ASA ‘not frightened’ of tightening ad rules

The Advertising Standards Authority needs to demonstrate to the industry’s detractors that it is “part of the solution” to solving societal problems by being bold in tightening rules where necessary, according to the watchdog’s chief executive.

ASA

Speaking to Marketing Week as the ASA prepares to celebrate its 50th anniversary, chief executive Guy Parker, says that it needs to better at demonstrating it is making a “positive contribution to society”.

He adds: “Where we don’t feel that we are , we need to take a long look at ourselves and ask are we doing enough?. If there is a persuasive case to tighten up in some places, we must not be frightened about this.”

The Advertising Standards Authority has been accused it of not doing enough to prevent irresponsible marketing of alcohol and food to children by public health bodies. Parker says that this pressure is likely to lead to changes in ad rules if an evidenced based case can be made.

“The noise is loud around the issues because as a society we have problems with alcohol consumption and obesity……You are constantly trying to battle with societal issues that are whacking great super tankers because they take a long time to turnaround. There are many reasons for this and advertising is just one of them is only one of them.

Last year, the watchdog saw its remit extended to include online marketing communications. The move led to a 71% increase in the number of complaints received in 2011, according to the watchdog’s annual report, the majority about misleading claims on company’s websites.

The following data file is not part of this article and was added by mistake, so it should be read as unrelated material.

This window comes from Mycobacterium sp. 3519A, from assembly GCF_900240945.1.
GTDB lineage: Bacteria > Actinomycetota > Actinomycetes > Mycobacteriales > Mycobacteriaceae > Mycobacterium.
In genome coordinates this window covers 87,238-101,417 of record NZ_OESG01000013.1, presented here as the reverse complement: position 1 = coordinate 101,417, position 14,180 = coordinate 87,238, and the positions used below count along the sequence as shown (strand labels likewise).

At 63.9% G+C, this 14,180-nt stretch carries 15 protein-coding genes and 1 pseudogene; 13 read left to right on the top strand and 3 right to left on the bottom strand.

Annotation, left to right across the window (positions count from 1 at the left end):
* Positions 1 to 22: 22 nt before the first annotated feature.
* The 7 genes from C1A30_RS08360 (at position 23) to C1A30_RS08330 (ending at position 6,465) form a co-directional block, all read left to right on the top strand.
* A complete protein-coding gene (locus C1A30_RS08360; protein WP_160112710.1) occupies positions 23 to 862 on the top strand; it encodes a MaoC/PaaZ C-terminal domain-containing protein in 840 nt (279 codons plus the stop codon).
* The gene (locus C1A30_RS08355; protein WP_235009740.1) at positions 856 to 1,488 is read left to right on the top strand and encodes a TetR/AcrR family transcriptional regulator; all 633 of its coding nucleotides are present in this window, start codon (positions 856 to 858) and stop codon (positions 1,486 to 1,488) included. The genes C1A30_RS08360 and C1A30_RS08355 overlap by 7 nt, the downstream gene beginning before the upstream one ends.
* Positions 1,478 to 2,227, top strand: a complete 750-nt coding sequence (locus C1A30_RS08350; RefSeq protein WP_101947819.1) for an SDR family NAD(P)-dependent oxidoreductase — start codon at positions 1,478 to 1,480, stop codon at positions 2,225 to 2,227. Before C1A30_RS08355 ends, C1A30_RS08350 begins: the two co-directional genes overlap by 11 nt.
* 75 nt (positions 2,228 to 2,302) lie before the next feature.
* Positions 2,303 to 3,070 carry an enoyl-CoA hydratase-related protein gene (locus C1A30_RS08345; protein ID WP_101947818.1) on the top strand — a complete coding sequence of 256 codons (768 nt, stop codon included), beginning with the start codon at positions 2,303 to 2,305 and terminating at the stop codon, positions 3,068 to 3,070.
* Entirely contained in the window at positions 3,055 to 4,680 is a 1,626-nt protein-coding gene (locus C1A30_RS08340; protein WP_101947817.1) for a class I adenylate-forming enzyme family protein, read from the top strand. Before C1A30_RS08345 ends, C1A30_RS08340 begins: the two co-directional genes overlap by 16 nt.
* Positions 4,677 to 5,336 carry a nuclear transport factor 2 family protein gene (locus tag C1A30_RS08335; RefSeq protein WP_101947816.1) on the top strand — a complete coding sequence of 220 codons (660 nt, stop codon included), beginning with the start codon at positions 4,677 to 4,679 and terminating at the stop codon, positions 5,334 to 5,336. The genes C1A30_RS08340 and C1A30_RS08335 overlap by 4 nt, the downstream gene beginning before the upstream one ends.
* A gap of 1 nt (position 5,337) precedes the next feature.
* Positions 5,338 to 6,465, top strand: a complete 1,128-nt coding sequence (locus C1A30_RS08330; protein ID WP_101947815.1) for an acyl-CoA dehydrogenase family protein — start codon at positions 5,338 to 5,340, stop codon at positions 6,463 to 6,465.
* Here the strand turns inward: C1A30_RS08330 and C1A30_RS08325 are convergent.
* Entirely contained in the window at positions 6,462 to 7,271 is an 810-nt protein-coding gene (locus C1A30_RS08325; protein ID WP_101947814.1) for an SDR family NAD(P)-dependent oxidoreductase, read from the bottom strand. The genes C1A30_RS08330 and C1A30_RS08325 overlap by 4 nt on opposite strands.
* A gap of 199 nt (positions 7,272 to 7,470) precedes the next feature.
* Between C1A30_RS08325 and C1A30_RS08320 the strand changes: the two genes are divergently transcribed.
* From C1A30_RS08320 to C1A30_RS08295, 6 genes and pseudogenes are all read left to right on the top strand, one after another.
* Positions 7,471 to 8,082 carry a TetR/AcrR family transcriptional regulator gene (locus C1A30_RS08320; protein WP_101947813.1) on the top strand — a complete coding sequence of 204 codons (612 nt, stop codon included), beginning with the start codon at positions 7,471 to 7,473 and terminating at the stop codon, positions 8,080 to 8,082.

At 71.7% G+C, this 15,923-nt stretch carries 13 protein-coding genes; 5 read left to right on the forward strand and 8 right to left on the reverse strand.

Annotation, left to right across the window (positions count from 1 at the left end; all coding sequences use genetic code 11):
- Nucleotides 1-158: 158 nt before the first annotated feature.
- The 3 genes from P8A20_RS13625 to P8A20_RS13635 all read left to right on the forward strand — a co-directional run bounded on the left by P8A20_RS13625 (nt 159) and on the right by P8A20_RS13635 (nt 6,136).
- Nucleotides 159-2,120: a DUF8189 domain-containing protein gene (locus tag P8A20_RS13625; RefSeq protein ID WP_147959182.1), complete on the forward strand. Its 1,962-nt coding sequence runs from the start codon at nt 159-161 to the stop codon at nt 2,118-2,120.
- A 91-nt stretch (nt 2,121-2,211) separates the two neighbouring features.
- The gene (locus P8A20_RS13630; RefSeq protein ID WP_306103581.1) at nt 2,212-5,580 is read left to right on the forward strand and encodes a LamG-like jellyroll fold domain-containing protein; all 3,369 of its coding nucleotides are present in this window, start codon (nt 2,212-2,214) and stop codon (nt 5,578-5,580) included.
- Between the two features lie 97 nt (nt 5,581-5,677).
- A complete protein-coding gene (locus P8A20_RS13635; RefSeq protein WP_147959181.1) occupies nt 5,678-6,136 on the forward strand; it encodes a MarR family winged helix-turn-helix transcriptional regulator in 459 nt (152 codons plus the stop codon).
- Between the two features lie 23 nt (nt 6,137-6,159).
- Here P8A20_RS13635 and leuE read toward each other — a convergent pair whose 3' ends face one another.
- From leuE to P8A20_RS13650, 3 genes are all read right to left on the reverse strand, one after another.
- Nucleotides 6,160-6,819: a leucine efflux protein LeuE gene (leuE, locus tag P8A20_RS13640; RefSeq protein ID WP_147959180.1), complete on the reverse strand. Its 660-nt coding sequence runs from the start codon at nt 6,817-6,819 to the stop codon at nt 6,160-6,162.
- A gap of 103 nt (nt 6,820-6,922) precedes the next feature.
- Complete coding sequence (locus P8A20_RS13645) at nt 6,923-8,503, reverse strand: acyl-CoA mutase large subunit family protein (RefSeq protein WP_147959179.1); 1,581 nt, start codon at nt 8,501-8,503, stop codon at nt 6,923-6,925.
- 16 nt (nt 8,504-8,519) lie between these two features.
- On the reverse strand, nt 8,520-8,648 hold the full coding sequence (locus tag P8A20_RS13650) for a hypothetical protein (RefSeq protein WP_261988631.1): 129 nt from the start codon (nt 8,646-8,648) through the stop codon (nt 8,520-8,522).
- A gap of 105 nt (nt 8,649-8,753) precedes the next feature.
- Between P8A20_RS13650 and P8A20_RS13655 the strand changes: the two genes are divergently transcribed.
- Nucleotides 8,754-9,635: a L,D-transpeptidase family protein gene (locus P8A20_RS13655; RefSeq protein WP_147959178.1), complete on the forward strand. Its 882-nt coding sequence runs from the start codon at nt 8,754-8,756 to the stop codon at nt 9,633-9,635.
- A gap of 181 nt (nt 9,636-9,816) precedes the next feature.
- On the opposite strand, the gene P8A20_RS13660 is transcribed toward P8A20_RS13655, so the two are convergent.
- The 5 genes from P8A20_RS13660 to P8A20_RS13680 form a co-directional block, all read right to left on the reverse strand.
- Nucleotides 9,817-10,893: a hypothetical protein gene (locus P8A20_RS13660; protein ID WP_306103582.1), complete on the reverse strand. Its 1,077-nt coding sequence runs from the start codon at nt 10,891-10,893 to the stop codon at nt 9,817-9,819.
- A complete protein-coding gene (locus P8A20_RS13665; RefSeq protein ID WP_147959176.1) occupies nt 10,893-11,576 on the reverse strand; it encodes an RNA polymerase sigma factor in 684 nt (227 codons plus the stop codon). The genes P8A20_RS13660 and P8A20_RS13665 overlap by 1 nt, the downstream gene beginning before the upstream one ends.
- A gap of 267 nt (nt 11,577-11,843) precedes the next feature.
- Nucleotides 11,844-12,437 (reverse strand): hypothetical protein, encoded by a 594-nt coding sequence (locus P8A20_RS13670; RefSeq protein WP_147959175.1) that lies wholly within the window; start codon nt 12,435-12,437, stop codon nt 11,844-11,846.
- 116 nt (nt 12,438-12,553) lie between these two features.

Parker warns companies that it will still take action even if changes are made quickly. “It’s not enough to say we will just change it. The cat’s out of the bag. It can go viral and suddenly you have a massive reputation problem on your hands that companies should be fearful of”.

It is expected the watchdog’s remit will be extended further to include oversight of online behavioural advertising, the practice of taking data from consumers’ computers to help develop targeted online advertising, before the end of 2012. Parker predicts the change, which is subject to The European Advertising Standards Alliance’s best practice guidelines being transposed into Committee of Advertising Practice codes, will not lead to the same uplift in complaints that followed last year’s online remit extension.

“We anticipate issues such as ‘I opted out but still receive ads’. This is because they have opted out of targeted ads but not others. We will be a bit of helpdesk, a little hand holding might be required”.

Timeline – 50 Years of the ASA

1962
Advertising Standards Authority created.

1973
Summaries of rulings published for the first time but only for “persistent offenders”.

1974
Promotional marketing comes under ASA remit.

1975
Advertising Standards Board of Finance established to administer a 0.1% levy on display ads to fund ASA.

1981
Adjudications published for first time

1991
Public complaints top 10,000 mark.

1992
Direct marketing comes under ASA remit

1995
Ad codes applied to advertising and sales promotions online for the first time.

2004
ASA takes over responsibility for broadcast advertising from Ofcom.

2005
Alcohol ad rules strengthened.

2007
New rules regulation gambling and the advertising of foods and soft drinks to children introduced.

2011
Online marketing communications comes under ASA remit

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